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Trickle-Down Despair At Ford


Pull up a stool during lunch hour at Miller's Bar, a modest but popular joint a mile west of Ford Motor Co.'s (F) boxy "Glass House" headquarters in Dearborn, Mich., and you can hear plenty of frazzled workers worried about the state of the company. A plainly decorated haunt with a dimly lit bar, it's a Dearborn institution where burgers, fries, and onion rings are the only fare and everything is served on wax paper. Forget silverware. "I like the atmosphere in here better than I like work these days," says one 20-year veteran now in Ford sales and service.

These are hard days in "Ford Country," as Dearborn is often called. Market share has fallen four points, to 16%, since 2001, when family scion William C. Ford Jr. took over. The company is worth $14 billion, half what it was then. Things have gotten so bad that Ford has hired an investment banker to look into selling off troubled luxury brands like Jaguar.

These problems are well-known. What outsiders can't detect is the depth of employee despair, much of which stems from internal problems such as managerial churn and constant strategy changes. At Miller's, another senior manager who last April was bused to a conference center on the grounds of the Henry Ford historical museum in nearby Greenfield Village for a presentation about the company's dire health, said he has never felt so downbeat. "The trouble with the auto business is that it takes years to fix what's wrong," says this employee, who, like others, did not wish to be identified for fear of losing his job. "We're four years into fixing it already, and it will be three more years till we see any daylight. Who ever heard of a seven-year turnaround plan?"

Nobody. The prevailing feeling around Dearborn is that CEO Bill Ford would have been fired by now by most boards if his name were Smith. Indeed, there are betting pools on how long Ford will remain CEO, says another Glass House denizen. Seldom looking at ease in the role, Bill Ford admits he struck out trying to recruit DaimlerChrysler (DCX) Chairman Dieter Zetsche and Renault-Nissan CEO Carlos Ghosn for the job. He's still searching for a replacement. "Bill is pretty serious about finding a CEO," says a source close to him, adding that "the Ford family would be happy to have a new CEO."

REVOLVING DOOR

Mark Fields, head of Ford's North American auto operations, says he knows it's a tough slog. "Is it tense? Yes." Despite Fields's efforts to inspire the troops, his appointment epitomizes much of what's wrong with the company. He's the fourth head of North American operations in four years. Ford has also had three product development chiefs and four heads of Ford Europe in that time. "The churn of executives has cost Ford valuable time in making headway in the turnaround," says Earl Hesterberg, CEO of mega-dealer Group1 Automotive (GPI), who left a top marketing job at Ford last year.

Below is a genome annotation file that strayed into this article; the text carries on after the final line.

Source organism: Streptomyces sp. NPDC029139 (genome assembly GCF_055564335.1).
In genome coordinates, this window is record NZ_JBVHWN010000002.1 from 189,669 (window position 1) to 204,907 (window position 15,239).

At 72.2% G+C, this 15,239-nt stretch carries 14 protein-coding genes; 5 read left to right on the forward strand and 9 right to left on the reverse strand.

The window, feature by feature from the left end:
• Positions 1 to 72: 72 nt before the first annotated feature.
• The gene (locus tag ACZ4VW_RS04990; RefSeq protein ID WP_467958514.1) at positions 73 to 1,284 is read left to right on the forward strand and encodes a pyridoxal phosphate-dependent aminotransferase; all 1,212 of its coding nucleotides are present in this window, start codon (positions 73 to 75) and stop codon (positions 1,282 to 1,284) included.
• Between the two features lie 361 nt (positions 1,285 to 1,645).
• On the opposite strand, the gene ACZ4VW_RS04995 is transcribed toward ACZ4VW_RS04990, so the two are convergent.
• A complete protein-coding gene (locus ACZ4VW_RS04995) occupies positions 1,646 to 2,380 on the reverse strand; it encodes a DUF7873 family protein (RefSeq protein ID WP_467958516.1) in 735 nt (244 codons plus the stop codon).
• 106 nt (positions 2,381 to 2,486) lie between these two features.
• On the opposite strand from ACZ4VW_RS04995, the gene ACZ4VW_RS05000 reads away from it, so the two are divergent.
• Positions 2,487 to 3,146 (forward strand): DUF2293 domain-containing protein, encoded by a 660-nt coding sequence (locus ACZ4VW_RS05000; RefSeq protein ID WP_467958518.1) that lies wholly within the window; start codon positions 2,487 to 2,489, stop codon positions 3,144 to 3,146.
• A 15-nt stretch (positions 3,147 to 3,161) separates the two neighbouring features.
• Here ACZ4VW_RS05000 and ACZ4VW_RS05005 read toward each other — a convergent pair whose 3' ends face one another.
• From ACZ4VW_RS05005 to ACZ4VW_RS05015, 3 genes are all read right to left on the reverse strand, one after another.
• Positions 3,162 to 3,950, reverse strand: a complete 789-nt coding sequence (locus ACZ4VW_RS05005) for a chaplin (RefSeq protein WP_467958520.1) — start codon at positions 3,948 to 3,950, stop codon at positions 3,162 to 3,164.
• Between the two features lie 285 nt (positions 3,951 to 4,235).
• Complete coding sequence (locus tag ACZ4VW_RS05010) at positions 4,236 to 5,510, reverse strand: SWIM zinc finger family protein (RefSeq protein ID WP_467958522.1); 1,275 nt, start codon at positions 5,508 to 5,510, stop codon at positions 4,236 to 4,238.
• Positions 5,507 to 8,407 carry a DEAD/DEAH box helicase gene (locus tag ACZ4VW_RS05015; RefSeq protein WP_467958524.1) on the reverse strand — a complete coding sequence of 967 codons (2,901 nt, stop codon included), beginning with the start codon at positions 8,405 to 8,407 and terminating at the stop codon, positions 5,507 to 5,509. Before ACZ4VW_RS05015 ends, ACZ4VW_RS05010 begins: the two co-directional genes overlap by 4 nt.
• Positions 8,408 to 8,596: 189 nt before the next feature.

That churn has left Ford with models less exciting than those of Toyota (TM), Chrysler, and General Motors (GM), just when the original restructuring plan should be yielding fruit. Employees say gallows humor is becoming commonplace. One engineer who has worked for Ford for more than 20 years says it's common to find negative news stories circulated by e-mail, like a recent one headlined "Run, Forrest, Run" (referring to Forrest Gump), as a warning to quit or take a buyout offer before a mass layoff. If you wait for a buyout, the logic goes, you might end up among a bigger wave of workers, trying to sell a house in the already glutted real estate market of Michigan, a state with more than 6.3% unemployment.

At Miller's, two guys sit at the bar eating burgers and talking about the surprising success of the Detroit Tigers. At least that's something to cheer about. The Ford family owns the Detroit Lions, which have had three head coaches in the past five losing seasons. August pre-season camp is under way at the same time Ford is wrangling new restructuring plans it will make public next month. For the Lions, there's always next year. Ford Motor doesn't have that luxury.

By David Kiley and David Welch


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